The Leeds Teaching Hospitals NHS Trust

PEG and feeding tubes

What is PEG?

Percutaneous endoscopic gastrostomy (PEG) is a type of feeding tube which is inserted through the skin of the abdomen into the stomach during an endoscopy. You may need a PEG if food, drink and medicines cannot reach your stomach (for example, if you can’t swallow properly). In Leeds this procedure is performed by Dr Donnellan, Dr Jennings, Dr McKay, Dr Mooney, Dr Rafferty, Dr Sainsbury, Dr Subramanian along with Nurse Endoscopist Julie Bowen and Susanna Newton.

The procedure

The endoscope is passed down into your stomach, which is inspected carefully along with the duodenum and gullet. If it is felt safe to place the gastrostomy tube, the endoscopist will mark the position on your abdomen and local anaesthetic given to numb the skin.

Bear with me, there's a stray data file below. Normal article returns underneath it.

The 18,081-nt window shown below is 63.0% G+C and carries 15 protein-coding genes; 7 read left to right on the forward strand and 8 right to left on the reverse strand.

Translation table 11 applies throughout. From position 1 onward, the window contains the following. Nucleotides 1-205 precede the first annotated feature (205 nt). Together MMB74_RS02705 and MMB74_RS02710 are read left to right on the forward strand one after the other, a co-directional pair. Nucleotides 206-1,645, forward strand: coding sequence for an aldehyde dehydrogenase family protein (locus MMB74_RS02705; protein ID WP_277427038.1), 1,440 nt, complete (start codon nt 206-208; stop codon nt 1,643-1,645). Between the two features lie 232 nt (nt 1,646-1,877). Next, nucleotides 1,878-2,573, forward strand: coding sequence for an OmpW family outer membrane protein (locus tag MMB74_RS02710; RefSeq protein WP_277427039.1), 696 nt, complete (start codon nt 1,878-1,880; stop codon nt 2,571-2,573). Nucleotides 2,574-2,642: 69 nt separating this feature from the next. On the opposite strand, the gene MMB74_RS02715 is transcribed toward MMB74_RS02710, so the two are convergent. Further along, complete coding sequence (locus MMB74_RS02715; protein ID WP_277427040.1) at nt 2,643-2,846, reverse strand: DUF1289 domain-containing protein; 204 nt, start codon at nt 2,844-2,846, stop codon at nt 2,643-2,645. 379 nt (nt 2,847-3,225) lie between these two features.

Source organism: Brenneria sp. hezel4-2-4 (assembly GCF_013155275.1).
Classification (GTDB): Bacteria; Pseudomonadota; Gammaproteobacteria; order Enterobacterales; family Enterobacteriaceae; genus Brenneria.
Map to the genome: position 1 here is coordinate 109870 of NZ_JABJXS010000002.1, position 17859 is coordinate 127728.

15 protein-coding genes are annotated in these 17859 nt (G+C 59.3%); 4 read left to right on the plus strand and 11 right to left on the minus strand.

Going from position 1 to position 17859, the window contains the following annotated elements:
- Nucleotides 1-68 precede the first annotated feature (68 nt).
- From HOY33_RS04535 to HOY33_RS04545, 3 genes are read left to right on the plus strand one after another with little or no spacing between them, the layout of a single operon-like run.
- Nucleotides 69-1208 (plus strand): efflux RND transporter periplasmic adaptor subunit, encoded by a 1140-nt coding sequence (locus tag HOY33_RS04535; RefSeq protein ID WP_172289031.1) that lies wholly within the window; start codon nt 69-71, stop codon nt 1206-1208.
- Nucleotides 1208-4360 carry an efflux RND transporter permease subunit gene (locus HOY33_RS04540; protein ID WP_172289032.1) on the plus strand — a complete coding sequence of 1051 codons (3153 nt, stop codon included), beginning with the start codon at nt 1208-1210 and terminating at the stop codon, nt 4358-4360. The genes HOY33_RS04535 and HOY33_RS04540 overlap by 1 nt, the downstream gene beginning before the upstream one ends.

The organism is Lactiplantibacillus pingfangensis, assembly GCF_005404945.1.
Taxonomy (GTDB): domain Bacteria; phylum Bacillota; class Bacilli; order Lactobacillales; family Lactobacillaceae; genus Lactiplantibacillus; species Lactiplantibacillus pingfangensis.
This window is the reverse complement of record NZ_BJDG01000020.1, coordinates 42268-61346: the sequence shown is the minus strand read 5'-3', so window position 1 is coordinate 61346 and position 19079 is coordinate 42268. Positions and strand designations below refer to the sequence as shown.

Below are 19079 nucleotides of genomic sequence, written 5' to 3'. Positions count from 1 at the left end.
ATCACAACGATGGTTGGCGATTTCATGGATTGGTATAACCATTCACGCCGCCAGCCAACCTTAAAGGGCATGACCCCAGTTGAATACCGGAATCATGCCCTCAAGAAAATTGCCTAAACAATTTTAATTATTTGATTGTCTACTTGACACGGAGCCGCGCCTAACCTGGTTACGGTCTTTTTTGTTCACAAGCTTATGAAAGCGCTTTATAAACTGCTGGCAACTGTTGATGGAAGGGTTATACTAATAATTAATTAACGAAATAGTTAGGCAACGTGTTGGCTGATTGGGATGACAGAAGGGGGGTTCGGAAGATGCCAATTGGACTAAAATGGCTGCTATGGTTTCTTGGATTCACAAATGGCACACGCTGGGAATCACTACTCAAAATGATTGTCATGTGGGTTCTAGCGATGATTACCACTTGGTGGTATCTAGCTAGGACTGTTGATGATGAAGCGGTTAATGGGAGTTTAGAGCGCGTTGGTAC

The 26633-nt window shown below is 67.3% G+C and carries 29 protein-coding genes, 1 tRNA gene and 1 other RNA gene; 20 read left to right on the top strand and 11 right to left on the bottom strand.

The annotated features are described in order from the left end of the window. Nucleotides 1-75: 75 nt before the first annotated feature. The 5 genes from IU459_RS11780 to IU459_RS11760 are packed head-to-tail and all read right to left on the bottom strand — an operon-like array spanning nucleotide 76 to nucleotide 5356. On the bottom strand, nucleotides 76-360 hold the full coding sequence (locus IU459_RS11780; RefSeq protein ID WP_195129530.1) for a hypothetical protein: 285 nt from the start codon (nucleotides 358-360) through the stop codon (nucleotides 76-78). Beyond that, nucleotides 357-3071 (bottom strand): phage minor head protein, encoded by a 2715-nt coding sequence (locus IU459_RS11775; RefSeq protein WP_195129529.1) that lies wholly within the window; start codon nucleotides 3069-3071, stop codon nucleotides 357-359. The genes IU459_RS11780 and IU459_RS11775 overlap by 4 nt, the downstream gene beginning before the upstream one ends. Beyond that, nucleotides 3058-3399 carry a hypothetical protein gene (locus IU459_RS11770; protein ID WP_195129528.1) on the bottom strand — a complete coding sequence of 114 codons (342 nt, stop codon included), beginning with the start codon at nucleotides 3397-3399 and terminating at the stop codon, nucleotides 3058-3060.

A very small cut in the skin, about 2 to 3mm long, is then made and a needle is placed into the stomach, and a thread or guide wire is passed through. This will then be taken up and out of your mouth through the endoscope.

The PEG tube will be attached to the end of the thread, and then pulled back through the wall of the stomach. Once the tube is in the correct position, a small plastic plate will be placed over the tube to hold it in place. The endoscope is then once again passed down into the stomach to ensure that the PEG tube is in the correct position. 

The procedure usually takes between 15 to 20 minutes. 

Pain relief

The procedure is performed with a combination intravenous pain killers and sedation. Some procedures are occasionally performed under General Anaesthesia.

After the procedure

Your individual risk from this procedure will be discussed with you by your doctor as this does vary depending on the presence of any other medical conditions. Potential risks can include infection, bleeding, perforation and aspiration pneumonia and misplacement.